But I’m going to be honest, I find it incredibly boring and it’s just not fast paced enough for me. I’m also super competitive and if I suck at something, I’m not going to do it, plain and simple. I didn’t grow up in a golfing family, my dad wasn’t a golfer and my husband isn’t a golfer. Golf isn’t our jam.
It’s highly likely that I’m opening up a can of worms here but I’d go out on a limb and say that I’m not the only girl banker that feels this way toward golfing. I have had many men mansplain the following, “Women could really get ahead in banking if they would pick up golfing. There aren’t many women who play golf, and their ability to play could really set them apart.” Geez, thanks for letting me know that I have to pretend to like a sport and then actually be good at it to succeed in banking. That really helps my career a lot. Ugh.
This mansplanation may have some level of truth to it and I know several women in banking that are awesome golfers that truly like the game and find it incredibly valuable to their ability to develop relationships with their customers. However, does it have to be golf? Is there an unwritten, verbal agreement that someone failed to tell me in all of my banking training that you have to be a golfer to be a successful banker? Why can’t it be over a pickup game of basketball or flag football? Asking for a friend…
Last summer, I found myself on the golf course quite a bit. No, not as a golfer and definitely not as a “beer cart girl” (even though some thought I was… insert eye roll followed by several curse words muttered under my breath). At Grand Savings Bank, we have a golf cannon. I describe it as a glamorized potato gun. For those of you not from Arkansas, Google it. This cannon has the capability of launching a golf ball more than 350 yards and is powered by compressed air. It’s an incredible way to engage with not only one team of golfers but literally, every single golfer attending a tournament.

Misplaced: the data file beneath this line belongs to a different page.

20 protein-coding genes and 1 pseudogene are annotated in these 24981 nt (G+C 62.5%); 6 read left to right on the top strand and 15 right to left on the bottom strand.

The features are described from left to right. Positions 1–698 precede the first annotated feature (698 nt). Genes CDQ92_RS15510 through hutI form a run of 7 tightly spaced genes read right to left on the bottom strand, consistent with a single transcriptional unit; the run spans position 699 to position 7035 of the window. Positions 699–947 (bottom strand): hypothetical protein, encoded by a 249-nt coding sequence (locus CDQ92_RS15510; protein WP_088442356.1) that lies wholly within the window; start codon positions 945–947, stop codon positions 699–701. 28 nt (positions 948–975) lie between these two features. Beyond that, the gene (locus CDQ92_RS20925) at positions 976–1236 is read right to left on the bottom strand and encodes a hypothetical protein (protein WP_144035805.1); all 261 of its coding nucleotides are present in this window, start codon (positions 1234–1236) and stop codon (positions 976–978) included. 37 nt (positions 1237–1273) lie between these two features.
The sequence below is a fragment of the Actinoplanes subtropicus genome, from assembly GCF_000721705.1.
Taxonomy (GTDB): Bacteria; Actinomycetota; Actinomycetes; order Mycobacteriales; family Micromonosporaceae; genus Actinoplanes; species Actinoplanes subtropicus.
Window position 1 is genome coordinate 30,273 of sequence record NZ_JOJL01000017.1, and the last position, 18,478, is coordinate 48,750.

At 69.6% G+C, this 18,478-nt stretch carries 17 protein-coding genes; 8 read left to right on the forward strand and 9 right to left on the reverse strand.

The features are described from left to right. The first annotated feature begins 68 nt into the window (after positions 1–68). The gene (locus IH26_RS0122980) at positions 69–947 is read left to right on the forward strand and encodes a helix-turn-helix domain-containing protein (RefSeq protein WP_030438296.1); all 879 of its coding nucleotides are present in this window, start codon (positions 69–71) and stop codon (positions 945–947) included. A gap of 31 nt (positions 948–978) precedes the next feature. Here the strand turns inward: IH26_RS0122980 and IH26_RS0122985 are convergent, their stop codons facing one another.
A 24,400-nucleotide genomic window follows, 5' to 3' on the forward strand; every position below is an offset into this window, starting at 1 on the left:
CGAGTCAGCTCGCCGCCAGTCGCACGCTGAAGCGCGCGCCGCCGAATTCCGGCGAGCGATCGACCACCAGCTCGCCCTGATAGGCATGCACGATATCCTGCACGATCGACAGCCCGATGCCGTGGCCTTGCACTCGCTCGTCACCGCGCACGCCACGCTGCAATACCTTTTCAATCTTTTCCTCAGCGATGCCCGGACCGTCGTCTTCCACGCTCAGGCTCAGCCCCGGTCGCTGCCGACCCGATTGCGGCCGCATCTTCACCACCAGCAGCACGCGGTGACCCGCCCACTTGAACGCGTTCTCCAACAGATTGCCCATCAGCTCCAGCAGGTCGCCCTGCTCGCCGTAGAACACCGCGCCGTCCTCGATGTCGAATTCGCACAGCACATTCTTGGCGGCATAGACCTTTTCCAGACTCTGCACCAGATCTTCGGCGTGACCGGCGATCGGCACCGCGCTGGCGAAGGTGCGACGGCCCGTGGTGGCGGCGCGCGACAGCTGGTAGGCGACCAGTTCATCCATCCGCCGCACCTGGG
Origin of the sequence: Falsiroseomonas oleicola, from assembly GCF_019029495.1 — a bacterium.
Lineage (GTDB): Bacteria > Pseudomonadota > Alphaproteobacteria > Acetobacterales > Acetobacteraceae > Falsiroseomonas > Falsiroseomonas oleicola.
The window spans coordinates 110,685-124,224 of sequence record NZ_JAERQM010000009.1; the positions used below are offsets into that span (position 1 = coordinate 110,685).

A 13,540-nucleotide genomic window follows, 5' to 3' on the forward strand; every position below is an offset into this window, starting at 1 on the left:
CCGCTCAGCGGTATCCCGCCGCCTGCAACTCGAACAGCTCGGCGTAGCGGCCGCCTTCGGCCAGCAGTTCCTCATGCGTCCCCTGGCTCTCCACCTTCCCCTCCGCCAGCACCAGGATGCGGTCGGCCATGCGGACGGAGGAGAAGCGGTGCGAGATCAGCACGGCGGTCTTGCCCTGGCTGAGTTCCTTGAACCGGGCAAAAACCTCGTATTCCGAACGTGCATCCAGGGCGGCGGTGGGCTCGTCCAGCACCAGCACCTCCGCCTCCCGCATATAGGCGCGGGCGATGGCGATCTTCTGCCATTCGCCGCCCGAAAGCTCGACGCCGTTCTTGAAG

We would set up our bank tent, bring the cannon, the air tanks, the flag banners, the snacks, and all the other moving parts. It’s a pain in the ass hauling all of that stuff around if you want my opinion, but people LOVE this thing. Especially the golfers that aren’t any good at teeing off or were too drunk to do so. Each team would pay to use the cannon and we would then donate all of the proceeds collected back to the charity that the tournament benefited. It was a major marketing success and incredibly beneficial not only to the bank but also to the charities we support. However, it didn’t exactly change my personal feelings toward the sport of golf.
But this question, “to golf or not to golf?” is really a small piece of an even bigger issue. Business development can be tricky for women in business in general. While it has started to finally evolve past the good ole boy system of golf outings and hunting/fishing trips; opportunities, especially in more rural markets, are farther and fewer between. Men may not feel comfortable taking women along for fear of how it may be perceived and women may not feel comfortable tagging along as they likely are the only female in the group. This can also create awkward situations with significant others on all sides.
Then there is the whole lunch situation. For women in business that have a primarily all-male client base, client lunches are very common. However, not all clients are created equal. “Sometimes, I have to evaluate who I am taking to lunch and determine whether or not I need to take along another colleague. It’s a case by case situation,” a fellow woman in business recently told me. “There are most definitely some clients I would never want to be alone with, which is frustrating because men don’t always have to take that extra step.”
Listen, if golf is your jam, more power to you. I bet aside from the business you have developed and relationships you have obtained, you also have an amazing tan and have found a great way to get out of the bank from time to time, and for that, I’m sincerely jealous. The rest of us, non-women golfers, are just going to have to continue to navigate the waters of customer calls and business lunches on a case by case basis. So what other options are there?
Recently, I posted this question in the Girl Banker Facebook Group, a private group for Girl Bankers only and I received some interesting responses. For starters, I learned that there are some banks out there that just don’t have any golfers. Who knew?! Secondly, a few girl bankers threw out the idea of bowling tournaments, wine tastings, and mini golf outings. Yassssss!
Group events like bowling tournaments and mini golf outings give you as the banker the opportunity to engage with your customer’s entire family in a fun atmosphere while accomplishing the same goal. Wine tastings (now we are talking) are great for a different style of clientele and still allow you to include spouses. Genius. At Grand, we held a whiskey tasting in a new market and it was a huge success. Find a venue, select some apps, invite your guests. Everyone wins, even the venue!
What have you done at your bank that has been successful? Tell me about it! Email me at firstname.lastname@example.org. Now, go out there and develop business Girl Bankers!